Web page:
In light of the above, live theatre in Nigeria appears to have surrendered to a new genre of entertainment. These days, it is common to see sell-out crowds at music and comedy shows. This trend in itself appears to put a big question mark on the authenticity of some of the reasons earlier established as to why live theatre no longer thrives in the country. With the emergence of stand-up comedy (supported by contemporary music) as an entertainment genre, most comedy shows hardly lack the desired audience. To this end, the assumption that insecurity and poor financial status of potential audience negatively affect live theatre may have to be re-examined. A regular comedy show in Nigeria attracts gate fees ranging from N5,000.00 to as much as N500,000.00 and tickets at such shows are usually sold out. A close look at stand-up comedians reveals that most of the successful ones cut their teeth in the live theatre tradition. Probably, the only places where live theatre productions still thrive in Nigeria now are on University campuses for apparent reasons.

7. The Way Forward
From the preceding, it is apparent that concerted efforts need to be made to bring the audience back to the theatre. It is also clear that the new genre that is commanding patronage (Comedy and Music) is doing something that is bringing and keeping the audience. Therefore, the practitioners of the live theatre tradition in Nigeria need to learn from them to get the audience back. Maybe, only Public Relations strategy can guarantee the re-invention of robust audience participation in live theatre in Nigeria.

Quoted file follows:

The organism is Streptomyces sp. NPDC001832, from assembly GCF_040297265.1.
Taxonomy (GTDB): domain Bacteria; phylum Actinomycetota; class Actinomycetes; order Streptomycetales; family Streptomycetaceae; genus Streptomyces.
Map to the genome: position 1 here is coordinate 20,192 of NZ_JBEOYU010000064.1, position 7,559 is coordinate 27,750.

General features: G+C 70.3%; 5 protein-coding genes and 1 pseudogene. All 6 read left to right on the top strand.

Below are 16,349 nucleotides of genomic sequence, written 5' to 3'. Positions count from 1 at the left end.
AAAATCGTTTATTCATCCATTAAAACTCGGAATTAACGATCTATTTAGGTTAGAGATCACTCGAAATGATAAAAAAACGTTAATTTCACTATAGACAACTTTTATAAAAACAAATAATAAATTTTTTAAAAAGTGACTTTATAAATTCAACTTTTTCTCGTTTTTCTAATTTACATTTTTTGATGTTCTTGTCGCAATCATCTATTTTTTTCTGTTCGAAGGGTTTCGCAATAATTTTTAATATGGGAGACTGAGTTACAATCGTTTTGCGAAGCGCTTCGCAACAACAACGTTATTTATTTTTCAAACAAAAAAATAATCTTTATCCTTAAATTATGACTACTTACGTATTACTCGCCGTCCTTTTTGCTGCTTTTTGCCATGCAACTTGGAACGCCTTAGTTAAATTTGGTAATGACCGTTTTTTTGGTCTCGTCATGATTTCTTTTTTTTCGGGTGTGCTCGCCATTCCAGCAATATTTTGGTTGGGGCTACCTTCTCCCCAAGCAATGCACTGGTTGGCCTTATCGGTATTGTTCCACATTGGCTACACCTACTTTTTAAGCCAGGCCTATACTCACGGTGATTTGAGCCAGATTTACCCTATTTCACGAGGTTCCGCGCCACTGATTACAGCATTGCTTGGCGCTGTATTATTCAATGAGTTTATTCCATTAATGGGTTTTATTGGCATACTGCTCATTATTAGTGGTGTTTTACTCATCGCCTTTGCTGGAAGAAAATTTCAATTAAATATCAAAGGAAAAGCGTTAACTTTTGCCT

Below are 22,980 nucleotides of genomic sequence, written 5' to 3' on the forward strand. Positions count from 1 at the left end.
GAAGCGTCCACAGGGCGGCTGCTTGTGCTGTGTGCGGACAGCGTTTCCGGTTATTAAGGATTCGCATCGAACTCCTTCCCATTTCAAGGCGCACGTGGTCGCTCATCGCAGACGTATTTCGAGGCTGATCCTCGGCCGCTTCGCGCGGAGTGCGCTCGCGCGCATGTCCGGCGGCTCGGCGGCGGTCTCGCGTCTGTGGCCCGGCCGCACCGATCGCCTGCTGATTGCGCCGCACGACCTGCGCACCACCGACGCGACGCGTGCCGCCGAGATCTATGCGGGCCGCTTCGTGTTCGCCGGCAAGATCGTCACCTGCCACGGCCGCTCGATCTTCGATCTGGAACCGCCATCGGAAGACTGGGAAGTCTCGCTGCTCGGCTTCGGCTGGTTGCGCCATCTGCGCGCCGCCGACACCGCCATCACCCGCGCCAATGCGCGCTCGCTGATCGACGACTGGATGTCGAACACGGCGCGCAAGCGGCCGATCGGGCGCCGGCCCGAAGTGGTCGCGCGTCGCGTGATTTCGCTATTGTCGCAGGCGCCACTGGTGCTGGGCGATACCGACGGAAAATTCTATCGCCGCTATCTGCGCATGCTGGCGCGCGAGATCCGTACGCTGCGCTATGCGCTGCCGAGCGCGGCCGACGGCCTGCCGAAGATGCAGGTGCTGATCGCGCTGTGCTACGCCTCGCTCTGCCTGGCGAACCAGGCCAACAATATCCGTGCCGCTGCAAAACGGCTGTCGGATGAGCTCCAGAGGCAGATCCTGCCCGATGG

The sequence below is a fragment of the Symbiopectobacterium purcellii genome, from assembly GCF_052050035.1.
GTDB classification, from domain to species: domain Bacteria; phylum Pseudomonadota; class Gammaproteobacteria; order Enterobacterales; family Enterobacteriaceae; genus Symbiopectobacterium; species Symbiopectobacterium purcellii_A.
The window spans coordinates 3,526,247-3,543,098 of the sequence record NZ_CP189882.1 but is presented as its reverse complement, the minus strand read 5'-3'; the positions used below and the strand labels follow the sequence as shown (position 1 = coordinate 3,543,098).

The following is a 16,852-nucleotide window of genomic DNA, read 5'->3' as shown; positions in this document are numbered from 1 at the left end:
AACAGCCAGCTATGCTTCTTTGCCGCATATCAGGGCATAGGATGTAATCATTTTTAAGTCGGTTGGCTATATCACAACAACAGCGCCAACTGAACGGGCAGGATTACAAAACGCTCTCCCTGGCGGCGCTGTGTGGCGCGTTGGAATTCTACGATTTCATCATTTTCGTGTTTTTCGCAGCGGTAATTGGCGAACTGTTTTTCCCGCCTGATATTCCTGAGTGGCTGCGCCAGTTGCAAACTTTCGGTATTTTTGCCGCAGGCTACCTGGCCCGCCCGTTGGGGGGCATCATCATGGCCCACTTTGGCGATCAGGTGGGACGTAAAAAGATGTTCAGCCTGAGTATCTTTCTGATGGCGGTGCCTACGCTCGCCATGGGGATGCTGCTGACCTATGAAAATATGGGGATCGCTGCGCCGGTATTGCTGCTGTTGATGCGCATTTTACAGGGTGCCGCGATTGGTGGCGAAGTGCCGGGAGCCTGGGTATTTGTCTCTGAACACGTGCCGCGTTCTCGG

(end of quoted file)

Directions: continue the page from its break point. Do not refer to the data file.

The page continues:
8. Public Relations Strategy
By adopting the R.A.C.E. model, as a Public Relations strategy, it is expected to assist stakeholders in the live theatre business to revive, sustain and further public interest in the art and practice of live theatre in Nigeria. The strategy is also expected to assist practitioners in developing new, vibrant and sustainable ways of making live theatre a viable, desirable, and economically rewarding profession in Nigeria. What is and how would the R.A.C.E. model work?
R- Research
A- Action (Planning)
C- Communication (Implementation/ Action)
E- Evaluation
For the effectiveness of the model, it is important to pilot test the strategy using one theatre facility in a particular city, preferably Lagos. Subsequently, the model based on success may be replicated in other places. The research stage of the model will entail an in-depth study of the theatre environment in Nigeria with special emphasis on the selected location in Lagos. This development becomes necessary against the backdrop of the fact that a proper understanding of the problem facing the industry will determine the best approach that could be deployed towards solving the same.

9. Targeting the Audience